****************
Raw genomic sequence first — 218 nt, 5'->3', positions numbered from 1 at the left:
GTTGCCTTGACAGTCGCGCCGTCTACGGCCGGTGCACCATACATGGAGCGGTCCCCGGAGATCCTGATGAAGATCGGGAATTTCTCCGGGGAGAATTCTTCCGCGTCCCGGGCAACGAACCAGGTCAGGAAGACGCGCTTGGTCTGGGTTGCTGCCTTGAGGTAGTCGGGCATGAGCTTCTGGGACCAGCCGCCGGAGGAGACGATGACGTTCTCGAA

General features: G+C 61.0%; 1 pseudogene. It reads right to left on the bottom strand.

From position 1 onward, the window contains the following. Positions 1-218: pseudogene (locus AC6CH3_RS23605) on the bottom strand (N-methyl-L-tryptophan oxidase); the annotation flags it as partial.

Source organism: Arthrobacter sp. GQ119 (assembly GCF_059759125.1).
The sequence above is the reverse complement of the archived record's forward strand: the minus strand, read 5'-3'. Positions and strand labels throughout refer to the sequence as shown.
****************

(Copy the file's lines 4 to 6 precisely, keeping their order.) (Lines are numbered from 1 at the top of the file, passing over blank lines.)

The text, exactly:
From position 1 onward, the window contains the following. Positions 1-218: pseudogene (locus AC6CH3_RS23605) on the bottom strand (N-methyl-L-tryptophan oxidase); the annotation flags it as partial.

Source organism: Arthrobacter sp. GQ119 (assembly GCF_059759125.1).
The sequence above is the reverse complement of the archived record's forward strand: the minus strand, read 5'-3'. Positions and strand labels throughout refer to the sequence as shown.